How brands win with big personalization

first_imgIn his book The Paradox of Choice Barry Schwartz has shown that an excess of choice for the consumer usually has a negative impact on sales results. A shop with 24 varieties of jam will, as a general rule, sell less jam in total than a shop with only six varieties. The use of big data can overcome this problem, because big data makes possible big personalization. A better focusing on the known preferences of consumers in terms of products, services and communication helps consumers to make their choices. The more personal and relevant the content communicated to a customer, the more likely that the customer will generate positive feedback and eventually make a purchase. Instead of showing your customers all the options in your product range, the trick is to show them just the three options you think will interest them the most. At Amazon, 35 per cent of all sales result from personalized recommendations; at Netflix the percentage is as high as 75 per cent. Personalization is therefore a key step in your data strategy. It is the ultimate way to raise your digital customer relationship to a higher level.Many consumers are open to the idea of receiving the right (commercial) message at the right time. My own research has shown that 33 per cent are either positive or very positive towards the concept of personalized advertising. Consumers like to buy products. Consumers therefore like to have information about products – but only relevant information provided at the moment when they most need it. The ability to manage big data effectively will be a major tool in helping to achieve extreme customer orientation in the years ahead. The expectations of consumers will continue to evolve. They will almost certainly be less tolerant about receiving the wrong message at the wrong time.This presents a serious challenge to the modern marketer. Instead of focusing on the average customer, from now on they will need to focus on the individual customer. Classic marketing involves getting to know and understand the average customer. This often resulted in the drawing up of a profile that was so general as to almost be meaningless. Many companies have ‘athletic males between the ages of 25 and 45’ in their target group. This type of profiling was necessary to select the right media and to adjust the message to reflect the target group. But the problem of working with averages is that they also tend to produce average results. One of the classic marketing dictums is that ‘half of the marketing budget is always wasted; the trick is to find out which half’. This is the result of failing to pay sufficient attention to the wants and needs of individual customers. continue reading » 4SHARESShareShareSharePrintMailGooglePinterestDiggRedditStumbleuponDeliciousBufferTumblrlast_img read more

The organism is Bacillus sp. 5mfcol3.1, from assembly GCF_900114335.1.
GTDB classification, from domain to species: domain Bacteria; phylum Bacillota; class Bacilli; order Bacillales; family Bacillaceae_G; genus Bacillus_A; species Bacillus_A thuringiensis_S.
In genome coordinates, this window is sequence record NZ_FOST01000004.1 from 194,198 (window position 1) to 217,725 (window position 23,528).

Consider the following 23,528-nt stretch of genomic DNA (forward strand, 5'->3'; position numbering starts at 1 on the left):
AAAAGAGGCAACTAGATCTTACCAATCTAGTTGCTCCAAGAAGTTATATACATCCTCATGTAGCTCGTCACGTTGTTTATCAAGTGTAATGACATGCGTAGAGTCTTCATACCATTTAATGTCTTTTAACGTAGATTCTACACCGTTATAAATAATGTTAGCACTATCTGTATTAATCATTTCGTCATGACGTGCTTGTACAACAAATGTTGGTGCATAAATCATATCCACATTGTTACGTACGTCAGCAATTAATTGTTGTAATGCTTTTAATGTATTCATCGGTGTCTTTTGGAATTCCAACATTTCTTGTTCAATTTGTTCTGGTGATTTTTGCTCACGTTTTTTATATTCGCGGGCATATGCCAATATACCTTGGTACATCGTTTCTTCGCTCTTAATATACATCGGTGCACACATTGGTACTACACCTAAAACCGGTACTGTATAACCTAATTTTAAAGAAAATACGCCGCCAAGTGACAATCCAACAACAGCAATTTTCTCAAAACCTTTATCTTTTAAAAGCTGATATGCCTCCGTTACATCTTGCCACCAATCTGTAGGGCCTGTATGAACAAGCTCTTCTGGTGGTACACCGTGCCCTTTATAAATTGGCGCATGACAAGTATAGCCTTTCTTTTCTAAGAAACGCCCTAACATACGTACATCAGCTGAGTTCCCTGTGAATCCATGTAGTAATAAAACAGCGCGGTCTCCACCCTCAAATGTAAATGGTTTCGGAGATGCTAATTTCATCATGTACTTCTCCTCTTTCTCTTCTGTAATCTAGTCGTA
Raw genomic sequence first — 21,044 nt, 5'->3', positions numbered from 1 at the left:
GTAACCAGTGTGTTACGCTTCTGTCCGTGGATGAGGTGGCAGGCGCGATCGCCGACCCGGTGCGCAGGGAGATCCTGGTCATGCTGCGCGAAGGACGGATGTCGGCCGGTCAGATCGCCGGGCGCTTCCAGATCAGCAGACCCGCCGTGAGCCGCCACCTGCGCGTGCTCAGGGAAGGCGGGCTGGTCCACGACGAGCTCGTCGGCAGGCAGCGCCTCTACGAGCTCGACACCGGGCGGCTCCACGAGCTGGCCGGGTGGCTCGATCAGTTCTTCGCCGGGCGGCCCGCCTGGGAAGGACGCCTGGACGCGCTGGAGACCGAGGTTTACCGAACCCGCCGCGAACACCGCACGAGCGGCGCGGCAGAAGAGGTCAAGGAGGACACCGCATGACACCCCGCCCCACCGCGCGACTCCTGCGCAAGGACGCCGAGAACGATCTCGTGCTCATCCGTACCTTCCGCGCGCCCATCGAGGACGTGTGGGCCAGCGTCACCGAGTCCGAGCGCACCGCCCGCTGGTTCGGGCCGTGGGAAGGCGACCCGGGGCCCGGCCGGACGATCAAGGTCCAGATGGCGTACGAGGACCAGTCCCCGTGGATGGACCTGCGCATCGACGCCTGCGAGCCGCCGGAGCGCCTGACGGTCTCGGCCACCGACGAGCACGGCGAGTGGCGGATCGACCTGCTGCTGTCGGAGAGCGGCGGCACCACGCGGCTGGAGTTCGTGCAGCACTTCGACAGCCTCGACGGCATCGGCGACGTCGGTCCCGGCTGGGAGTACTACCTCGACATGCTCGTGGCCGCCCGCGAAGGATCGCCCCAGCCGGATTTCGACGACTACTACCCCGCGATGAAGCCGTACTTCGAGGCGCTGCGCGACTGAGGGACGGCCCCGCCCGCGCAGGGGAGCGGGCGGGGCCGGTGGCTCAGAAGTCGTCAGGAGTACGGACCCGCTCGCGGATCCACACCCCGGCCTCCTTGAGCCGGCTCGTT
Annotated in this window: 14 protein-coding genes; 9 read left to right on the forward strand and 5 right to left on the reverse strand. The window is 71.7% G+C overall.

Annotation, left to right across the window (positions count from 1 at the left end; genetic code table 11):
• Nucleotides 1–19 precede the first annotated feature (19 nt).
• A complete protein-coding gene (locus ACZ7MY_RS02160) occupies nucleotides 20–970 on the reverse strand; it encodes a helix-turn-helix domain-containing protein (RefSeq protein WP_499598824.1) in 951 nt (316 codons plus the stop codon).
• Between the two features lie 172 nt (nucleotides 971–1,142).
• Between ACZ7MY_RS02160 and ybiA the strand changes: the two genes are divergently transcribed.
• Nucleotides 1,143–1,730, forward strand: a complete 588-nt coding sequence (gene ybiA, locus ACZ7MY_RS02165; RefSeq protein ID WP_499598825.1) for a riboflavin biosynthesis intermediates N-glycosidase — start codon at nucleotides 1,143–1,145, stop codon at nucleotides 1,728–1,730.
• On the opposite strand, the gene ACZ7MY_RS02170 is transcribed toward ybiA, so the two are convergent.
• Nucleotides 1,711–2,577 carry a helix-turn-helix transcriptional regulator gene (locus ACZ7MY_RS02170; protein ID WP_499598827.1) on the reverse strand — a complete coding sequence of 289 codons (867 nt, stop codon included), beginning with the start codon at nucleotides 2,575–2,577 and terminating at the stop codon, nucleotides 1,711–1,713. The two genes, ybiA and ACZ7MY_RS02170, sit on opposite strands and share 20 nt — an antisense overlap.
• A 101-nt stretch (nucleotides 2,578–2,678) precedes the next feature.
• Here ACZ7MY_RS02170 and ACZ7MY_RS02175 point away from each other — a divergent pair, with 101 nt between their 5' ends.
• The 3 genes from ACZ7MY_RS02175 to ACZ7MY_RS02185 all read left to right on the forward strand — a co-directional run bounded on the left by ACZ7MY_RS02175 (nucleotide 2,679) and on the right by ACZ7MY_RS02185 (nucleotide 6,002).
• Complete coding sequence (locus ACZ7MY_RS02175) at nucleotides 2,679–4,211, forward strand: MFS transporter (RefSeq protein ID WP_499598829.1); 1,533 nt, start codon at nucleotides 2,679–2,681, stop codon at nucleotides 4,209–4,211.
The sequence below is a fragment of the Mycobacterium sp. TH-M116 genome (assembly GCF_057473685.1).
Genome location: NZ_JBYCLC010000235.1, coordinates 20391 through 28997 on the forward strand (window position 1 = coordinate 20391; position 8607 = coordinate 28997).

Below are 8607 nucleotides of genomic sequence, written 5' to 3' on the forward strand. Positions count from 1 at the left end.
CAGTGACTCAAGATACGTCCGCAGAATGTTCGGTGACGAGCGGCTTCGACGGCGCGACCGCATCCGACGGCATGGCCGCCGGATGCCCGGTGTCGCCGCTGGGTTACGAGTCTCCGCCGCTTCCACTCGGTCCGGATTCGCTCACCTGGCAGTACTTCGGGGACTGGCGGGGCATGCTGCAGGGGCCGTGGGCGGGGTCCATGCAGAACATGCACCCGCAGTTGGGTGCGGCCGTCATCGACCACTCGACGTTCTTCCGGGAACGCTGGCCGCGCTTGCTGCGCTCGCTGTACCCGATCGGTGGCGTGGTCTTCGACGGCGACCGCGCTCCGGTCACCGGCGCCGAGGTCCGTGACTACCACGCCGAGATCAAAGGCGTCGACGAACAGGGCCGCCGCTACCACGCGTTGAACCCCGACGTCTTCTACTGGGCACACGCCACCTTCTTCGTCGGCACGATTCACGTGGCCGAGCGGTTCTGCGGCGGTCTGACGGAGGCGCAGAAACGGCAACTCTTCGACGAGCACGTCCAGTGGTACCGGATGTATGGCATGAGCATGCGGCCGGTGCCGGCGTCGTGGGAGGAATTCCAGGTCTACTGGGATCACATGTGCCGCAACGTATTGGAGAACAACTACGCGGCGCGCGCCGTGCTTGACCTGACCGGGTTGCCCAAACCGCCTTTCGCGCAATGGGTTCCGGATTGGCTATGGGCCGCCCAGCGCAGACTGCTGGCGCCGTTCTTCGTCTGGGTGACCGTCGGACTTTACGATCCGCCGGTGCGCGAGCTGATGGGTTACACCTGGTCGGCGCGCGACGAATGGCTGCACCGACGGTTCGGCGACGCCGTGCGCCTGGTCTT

Student internships in the age of virtual staffing

first_imgUniversity Federal Credit Union ($3.1B, Austin, TX) created its UFCU Scholars program in 2018. In 2019, the Austin-based credit union combined that program with an existing internship program to create a two-part initiative called Student Success. No one could have predicated what was on the horizon for 2020.When the pandemic struck during the first few months of the year, organizations across the country canceled internships, throwing into flux the academic as well as career plans of thousands of students. UFCU — whose field of membership includes the flagship University of Texas campus in Austin — found another way to serve its students. It put a virtual spin on Student Success.“Our program was designed to be an in-person experience, but the pandemic made that impossible,” says Rhonda Summerbell, UFCU’s director of relationship management and community impact. “Because of that, we moved the program to a 100% virtual setting, including our professional development and networking events.”UFCU provided 11 internships this past summer and nine this fall semester. Interns make at least $15 an hour and work in multiple areas, including IT, HR, marketing, relationship management, retail, finance, organizational development, legal, vendor management, and community engagement. ShareShareSharePrintMailGooglePinterestDiggRedditStumbleuponDeliciousBufferTumblr continue reading »last_img read more


Renovation gives 1940s home a breath of fresh air